A LITTLE FLIGHT READING
MELBOURNE: A CITY OF VILLAGES Dale Campisi (Hardie Grant, $49.95)
“This will be the place for a village,” John Batman wrote in 1835 about the site of nowsplendid Melbourne (whatever happened to a proposal to call it Batmania?). Author Dale Campisi has identified 50 villages, each with distinctive traits that give the modern city its appeal. Campisi’s style is relaxed and informative, and the book divided into snacksized sections with just enough background information to absorb over a coffee and village delicacy before the exploration begins.
Check out Carlton, Collingwood, Brunswick and Fitzroy, cross the river to South Yarra, Prahran and St Kilda, looking out for the vestiges of factories and great trading names (high up on facades) that often gave these places their identity. Surprise, surprise, many once-formidable industrial sites are now apartment converts. One of these is the Swallow and Ariell’s Biscuits and Cakes (later, Arnott’s) factory in Port Melbourne. Imagine the heavenly aroma that may still waft around the site (is that a fresh Teddy Bear?). Be mindful that the city was once known as Smellbourne. Those city laneways, loved as places for a browse, a buy and a beverage, had another role up until the 1890s and the arrival of a sewerage system.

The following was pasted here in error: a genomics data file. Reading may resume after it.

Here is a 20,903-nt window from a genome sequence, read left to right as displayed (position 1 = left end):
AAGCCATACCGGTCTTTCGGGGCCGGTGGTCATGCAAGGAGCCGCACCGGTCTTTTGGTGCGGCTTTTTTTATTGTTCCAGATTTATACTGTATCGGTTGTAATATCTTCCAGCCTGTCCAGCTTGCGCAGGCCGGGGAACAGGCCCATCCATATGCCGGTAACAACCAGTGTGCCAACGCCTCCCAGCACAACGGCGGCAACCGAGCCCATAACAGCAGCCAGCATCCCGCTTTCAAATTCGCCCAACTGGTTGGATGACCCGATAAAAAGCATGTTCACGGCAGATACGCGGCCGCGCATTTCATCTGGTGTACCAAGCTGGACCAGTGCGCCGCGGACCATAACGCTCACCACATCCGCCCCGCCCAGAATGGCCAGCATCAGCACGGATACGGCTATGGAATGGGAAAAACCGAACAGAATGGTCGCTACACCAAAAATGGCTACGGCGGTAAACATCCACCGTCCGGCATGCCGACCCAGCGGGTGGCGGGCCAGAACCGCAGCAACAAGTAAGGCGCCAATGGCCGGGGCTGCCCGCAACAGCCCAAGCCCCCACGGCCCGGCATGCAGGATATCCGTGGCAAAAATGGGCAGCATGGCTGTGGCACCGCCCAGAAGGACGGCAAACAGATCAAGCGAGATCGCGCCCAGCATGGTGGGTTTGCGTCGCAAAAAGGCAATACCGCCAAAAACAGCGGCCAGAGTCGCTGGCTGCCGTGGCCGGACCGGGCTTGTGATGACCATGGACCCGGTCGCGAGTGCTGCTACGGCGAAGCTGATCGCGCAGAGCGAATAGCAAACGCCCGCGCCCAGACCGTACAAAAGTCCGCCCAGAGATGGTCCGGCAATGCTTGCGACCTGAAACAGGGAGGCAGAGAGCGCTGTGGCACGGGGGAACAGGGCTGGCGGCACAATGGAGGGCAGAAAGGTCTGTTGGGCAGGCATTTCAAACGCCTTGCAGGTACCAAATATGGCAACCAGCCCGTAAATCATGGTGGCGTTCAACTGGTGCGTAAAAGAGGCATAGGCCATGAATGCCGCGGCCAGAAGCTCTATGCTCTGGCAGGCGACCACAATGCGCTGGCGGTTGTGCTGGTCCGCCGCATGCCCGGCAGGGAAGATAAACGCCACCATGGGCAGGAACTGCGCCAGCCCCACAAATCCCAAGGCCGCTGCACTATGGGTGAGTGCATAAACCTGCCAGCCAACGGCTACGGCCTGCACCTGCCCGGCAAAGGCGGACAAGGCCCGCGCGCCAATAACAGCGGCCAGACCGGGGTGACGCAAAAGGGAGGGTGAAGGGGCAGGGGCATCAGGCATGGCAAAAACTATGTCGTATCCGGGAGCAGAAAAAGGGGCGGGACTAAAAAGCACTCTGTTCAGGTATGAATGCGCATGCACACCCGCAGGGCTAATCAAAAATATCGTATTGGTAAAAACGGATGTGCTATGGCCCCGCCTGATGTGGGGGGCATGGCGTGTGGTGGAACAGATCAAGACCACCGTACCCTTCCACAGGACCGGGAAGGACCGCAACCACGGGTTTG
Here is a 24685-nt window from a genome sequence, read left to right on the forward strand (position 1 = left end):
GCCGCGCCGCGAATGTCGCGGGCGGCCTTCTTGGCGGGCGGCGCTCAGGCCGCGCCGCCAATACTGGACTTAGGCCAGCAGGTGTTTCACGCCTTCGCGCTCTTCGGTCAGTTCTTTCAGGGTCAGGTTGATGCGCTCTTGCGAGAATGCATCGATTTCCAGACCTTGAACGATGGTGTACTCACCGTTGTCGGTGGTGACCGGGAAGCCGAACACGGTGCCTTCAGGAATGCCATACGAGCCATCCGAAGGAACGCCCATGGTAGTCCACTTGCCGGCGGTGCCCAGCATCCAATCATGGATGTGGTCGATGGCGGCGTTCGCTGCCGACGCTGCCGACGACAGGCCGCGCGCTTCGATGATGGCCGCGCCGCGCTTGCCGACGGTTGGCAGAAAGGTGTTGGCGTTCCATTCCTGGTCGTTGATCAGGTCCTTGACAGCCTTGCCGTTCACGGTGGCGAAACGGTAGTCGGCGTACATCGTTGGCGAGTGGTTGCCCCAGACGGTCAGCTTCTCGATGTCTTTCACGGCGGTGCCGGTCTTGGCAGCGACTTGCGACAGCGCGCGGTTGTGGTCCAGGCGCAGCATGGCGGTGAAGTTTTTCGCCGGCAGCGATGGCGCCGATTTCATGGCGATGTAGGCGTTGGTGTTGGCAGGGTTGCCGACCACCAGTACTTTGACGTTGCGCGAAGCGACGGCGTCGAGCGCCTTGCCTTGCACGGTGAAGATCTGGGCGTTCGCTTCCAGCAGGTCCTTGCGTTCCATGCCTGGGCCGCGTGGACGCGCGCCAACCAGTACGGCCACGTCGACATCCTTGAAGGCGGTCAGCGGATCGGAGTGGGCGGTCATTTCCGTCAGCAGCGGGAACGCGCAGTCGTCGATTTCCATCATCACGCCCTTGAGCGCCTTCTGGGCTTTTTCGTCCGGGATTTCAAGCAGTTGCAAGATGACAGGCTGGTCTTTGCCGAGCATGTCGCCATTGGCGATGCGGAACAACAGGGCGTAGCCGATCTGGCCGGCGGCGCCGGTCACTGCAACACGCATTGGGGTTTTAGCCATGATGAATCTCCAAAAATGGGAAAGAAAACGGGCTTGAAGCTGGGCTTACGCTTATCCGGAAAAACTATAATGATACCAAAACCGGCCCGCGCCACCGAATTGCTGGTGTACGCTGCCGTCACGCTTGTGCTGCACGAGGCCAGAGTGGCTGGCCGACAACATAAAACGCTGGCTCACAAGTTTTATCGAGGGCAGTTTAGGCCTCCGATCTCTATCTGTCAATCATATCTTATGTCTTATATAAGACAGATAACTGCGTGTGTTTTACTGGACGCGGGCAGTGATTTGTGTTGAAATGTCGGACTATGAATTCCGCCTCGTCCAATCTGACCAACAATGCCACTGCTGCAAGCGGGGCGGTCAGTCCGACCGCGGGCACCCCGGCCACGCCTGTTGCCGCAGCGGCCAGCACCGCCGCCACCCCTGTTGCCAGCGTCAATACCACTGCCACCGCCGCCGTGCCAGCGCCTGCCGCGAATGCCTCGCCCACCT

The Cup’s over for another year but, as Campisi points out, those big sporting events for which Melbourne is destination-city are only part of the story. Let’s go hang with the village people.